Bonner is confident Donegal can make a major impact
Given Donegal's history with training camps, as one of the counties that most frequently embark upon them, it was little surprise that manager Declan Bonner refused to be drawn on the recent one held in the Queen's University Dub Complex.
Reports circulated that the county were seeking stewards for the weekend to turn people away from the team preparations and forbid any prying eyes as they polish up their team play for tomorrow's Ulster preliminary round clash with Cavan.
"I'm not going to comment on that," was Bonner's answer when questioned about the camp.
"We have a job to do to prepare the team for Sunday, which is 13 days into May. We know the talk that's ahead of us. We are up against a very good Cavan team who had a good League campaign and who will be playing Division One football next year," he says.
"We had to have our preparation as good as we can and we have done that. We have worked really, really hard and all we need now is a performance on Sunday."
A recent report went online on a Donegal media website with details of a recent challenge match on a Tuesday night against Mayo. The alarming figure that accompanied it was that 22 of the senior panel had been unable to play for their clubs the previous weekend.
While there were many queuing up to criticise Bonner, he insists it did not affect him.
"One thing about where we're at as a group, we don't bother about that. There are plenty of people out there only too willing to have a go and a stab here, there and everywhere - even within our own county - but we aren't worried. We're only concerned about our own end of it and that's that," he says.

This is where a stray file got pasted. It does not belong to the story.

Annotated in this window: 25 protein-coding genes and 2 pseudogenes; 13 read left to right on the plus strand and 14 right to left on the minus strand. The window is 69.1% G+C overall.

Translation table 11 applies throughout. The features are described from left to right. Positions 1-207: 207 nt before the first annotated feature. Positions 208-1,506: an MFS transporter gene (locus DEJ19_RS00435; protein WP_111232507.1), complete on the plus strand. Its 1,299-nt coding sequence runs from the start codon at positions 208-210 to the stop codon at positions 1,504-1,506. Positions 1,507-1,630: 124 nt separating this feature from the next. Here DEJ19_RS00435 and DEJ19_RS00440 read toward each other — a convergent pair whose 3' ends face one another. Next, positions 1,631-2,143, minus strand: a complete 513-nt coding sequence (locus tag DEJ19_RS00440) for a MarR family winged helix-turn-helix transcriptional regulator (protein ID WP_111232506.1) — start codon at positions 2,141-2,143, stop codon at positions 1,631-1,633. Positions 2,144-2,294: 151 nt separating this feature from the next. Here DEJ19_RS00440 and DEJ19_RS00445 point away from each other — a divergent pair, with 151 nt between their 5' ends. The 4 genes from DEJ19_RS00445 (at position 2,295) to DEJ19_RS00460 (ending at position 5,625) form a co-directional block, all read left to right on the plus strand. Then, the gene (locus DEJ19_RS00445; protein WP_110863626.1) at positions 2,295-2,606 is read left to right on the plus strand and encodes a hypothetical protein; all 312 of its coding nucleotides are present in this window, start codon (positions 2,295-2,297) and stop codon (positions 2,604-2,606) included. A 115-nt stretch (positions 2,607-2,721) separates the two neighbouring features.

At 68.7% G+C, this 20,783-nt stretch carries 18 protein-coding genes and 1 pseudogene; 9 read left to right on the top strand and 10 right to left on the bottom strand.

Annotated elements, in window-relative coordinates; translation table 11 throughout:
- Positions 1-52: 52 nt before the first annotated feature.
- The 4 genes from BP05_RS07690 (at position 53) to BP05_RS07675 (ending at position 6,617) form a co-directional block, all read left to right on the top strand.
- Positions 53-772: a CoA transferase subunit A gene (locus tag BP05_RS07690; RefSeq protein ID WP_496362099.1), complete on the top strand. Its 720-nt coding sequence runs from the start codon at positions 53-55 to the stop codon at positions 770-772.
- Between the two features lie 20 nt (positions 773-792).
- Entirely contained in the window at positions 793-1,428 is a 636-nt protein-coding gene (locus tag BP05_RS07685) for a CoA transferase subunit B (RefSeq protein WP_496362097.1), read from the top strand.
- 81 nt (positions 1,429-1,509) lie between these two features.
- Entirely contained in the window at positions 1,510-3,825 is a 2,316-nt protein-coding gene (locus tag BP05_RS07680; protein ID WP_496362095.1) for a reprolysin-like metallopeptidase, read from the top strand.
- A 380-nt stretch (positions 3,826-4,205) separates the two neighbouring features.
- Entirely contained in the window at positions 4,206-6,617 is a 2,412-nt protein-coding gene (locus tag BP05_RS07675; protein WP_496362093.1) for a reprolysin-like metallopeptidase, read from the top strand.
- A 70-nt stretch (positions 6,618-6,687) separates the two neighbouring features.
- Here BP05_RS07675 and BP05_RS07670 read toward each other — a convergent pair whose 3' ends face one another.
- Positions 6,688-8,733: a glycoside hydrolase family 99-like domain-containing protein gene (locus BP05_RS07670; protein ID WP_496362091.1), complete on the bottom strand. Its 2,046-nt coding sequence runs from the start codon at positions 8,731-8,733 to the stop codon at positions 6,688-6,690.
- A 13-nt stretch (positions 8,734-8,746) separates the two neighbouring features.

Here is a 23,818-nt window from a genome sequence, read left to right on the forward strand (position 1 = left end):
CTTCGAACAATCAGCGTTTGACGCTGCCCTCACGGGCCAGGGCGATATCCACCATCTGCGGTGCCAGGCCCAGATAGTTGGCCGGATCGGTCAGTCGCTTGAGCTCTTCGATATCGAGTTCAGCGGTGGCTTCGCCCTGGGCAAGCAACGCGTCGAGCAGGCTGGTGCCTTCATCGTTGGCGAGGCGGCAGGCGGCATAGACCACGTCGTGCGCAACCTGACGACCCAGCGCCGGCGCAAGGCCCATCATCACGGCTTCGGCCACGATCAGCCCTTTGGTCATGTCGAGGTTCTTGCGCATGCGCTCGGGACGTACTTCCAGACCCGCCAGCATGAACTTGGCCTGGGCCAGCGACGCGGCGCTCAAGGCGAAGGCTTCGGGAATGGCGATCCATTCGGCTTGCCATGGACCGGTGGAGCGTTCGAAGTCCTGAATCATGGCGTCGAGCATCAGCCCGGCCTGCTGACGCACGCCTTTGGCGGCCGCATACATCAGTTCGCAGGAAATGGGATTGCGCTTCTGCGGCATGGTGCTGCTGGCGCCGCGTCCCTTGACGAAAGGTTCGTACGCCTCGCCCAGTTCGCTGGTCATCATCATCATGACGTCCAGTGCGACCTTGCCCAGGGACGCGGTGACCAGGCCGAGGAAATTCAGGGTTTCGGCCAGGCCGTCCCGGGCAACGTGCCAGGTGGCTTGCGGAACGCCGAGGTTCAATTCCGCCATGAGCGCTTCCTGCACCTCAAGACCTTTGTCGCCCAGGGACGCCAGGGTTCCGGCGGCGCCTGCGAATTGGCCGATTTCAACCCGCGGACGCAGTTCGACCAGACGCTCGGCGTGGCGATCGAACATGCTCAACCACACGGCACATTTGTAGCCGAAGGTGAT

"We had a job to do to prepare the team for May 13 and that's what we've done. The players were available for the first three or four games. Some of them trained on a Saturday and picked up niggles and ultimately didn't play on a Sunday at certain times. That was injury related. Any club manager who needed an answer they came on to me."
This is Bonner's second spell in charge of the county senior team having gone straight from playing to managing in 1997 as a 32-year-old.
Steeped in the game, he won an All-Ireland in 1992, but the bug bit him so hard that last year he found himself lining out with his club Na Rossa in goals for senior football.
In recent years, he brought a development squad all the way through the ranks from Under-14 to the Ulster-21 title, and he succeeded Rory Gallagher as boss last winter.
Over the last few years, Donegal have fallen out of the favourites' group for Ulster, but he starts in the preliminary round full of hopes against Cavan.
"It's very difficult," he acknowledges.
"It depends where you are in the Championship. If you're Dublin, then you don't need to be ready for May 13."
Still, he has seen enough to believe they can be competitive in the long-term.
"We've done a lot of work and we have really stepped up in the last six weeks. We used 37 players in total in the League and a lot of young lads got serious game time. That will stand by them. We also have a number of more experienced players back, which is good," he adds.